SNOQUALMIE — Scott Dunlap leads the Boeing Classic after his second-round 9-under 63 Saturday.
Dunlap, in his first full season on the Champions Tour, birdied five of his final seven holes for a two-day 12-under 132 at the TPC Snoqualmie Ridge course.
He leads by one stroke over Doug Garwood, who shot a 6-under 66 for a two-round 11-under 133.
Tommy Armour III and Mark Brooks are tied for third at 9-under 135.
Fred Funk, Woody Austin and Joe Durant are tied at 8-under 136, four behind the leader.
Six of the top seven players are seeking their first Champions Tour victory.
Dunlap has never led entering the final round in the PGA Tour, the Web.com Tour or the Champions Tour.
Asked if he can hang on to win Sunday, Dunlap said, “I know I can. It’s will I? For the past couple months, I’ve been playing better every week.”
In his 16th start on this Tour, Dunlap got his round going with an eagle 2 on the par-4 fourth hole. His 150-yard approach hit 30 yards to the left of the hole then found its way into the cup.
“We couldn’t see it from where we were,” Dunlap said. “It was a good sensible shot, but didn’t think I holed it. Good bumper-pool on that one.”
He saved par on the 10th and 11th, then started a three-hole birdie run. He finished with a 45-foot eagle putt on 18, just missing to the right for a seven-birdie bogey-free round.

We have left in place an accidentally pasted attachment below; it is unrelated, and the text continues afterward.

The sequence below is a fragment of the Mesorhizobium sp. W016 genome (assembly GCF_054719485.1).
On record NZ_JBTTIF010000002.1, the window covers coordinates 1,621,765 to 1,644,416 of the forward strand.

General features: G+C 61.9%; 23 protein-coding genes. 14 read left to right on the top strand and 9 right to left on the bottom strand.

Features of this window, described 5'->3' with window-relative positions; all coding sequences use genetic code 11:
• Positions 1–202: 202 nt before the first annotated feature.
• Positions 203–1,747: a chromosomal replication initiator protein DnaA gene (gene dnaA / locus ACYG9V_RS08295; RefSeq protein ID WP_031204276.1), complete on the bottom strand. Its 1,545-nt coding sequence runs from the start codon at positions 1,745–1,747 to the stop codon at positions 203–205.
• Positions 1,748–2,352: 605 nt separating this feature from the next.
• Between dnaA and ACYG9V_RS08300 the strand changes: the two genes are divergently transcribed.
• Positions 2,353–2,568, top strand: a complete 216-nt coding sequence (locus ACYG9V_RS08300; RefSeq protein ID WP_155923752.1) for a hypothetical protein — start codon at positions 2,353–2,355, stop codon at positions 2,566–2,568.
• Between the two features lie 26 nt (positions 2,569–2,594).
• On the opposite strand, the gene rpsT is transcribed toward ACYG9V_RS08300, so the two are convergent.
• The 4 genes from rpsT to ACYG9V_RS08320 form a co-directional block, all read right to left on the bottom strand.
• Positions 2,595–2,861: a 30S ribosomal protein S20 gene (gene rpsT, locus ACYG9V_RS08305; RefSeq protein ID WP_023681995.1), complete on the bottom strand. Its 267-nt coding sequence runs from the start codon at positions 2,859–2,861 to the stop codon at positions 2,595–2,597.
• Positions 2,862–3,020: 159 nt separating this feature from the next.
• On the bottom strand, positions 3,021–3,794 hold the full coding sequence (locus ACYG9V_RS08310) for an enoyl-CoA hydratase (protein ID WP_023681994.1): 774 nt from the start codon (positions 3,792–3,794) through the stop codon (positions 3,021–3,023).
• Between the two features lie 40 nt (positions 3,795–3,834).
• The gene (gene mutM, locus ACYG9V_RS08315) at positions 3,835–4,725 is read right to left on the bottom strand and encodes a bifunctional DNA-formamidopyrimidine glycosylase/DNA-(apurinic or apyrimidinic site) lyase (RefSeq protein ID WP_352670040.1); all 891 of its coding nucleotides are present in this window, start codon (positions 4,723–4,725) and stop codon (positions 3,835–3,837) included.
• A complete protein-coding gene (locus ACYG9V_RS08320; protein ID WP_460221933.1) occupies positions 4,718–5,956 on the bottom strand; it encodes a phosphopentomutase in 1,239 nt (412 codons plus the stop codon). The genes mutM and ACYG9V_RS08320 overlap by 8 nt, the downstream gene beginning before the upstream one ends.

Dunlap played seven seasons on the PGA Tour in three separate stints. He did not play on the PGA Tour from 2002 until he regained his card in 2012. During that time he toured the world.
“I’ve been to some places that you’d have absolutely no reason to go to if wasn’t for playing a golf tournament,” he said. “I think you mature much quicker than what you would otherwise.
“The globe-trotting is out of necessity. One, I needed to make a dollar. And, two, I don’t look back at any of that and think of disappointment. It’s been great.”
Garwood had a chance to tie Dunlap on the par-5 18th. His two-iron approach hit the pin and caromed 15 feet away. He missed his eagle putt, but earned his seventh birdie — against one bogey.
“I was telling a guy, I can hit the hole from 230 yards, but miss it from 15 feet,” Garwood said.
The closest Garwood has come to victory in his two seasons on the Champions Tour was in June when he lost in a playoff to Tom Pernice Jr. at the Principal Charity Classic.
Garwood said he gave up the game for most of the 1990s, working different jobs in the Los Angeles area. He returned to the game to qualify for the 1990 U.S. Open and has played since.
His father, Kelton Garwood, played a number of supporting roles in TV series during the 1950s and 1960s. His most prominent role was the undertaker on the TV series “Gunsmoke.”
“I take after my dad a lot,” Garwood added. “This is like my stage. When I’m out there, I’m acting like a professional golfer.”
Michael Allen began his round with a flourish, knocking in five straight birdies and briefly held the lead at 9 under. But he opened the back nine with a double bogey and faded to 7-under 137, five shots behind.
First-round leader Mike Goodes, an amateur player until he joined the Champions Tour in 2007, faded with a 3-over 75 and was tied for 16th place.
Two of the Tour’s most successful players, Fred Couples and Bernhard Langer, both struggled. Couples, the most popular player here playing in his hometown, was at 2-under 142. Langer, who had won three of the past five tournaments, was at 3-under 141.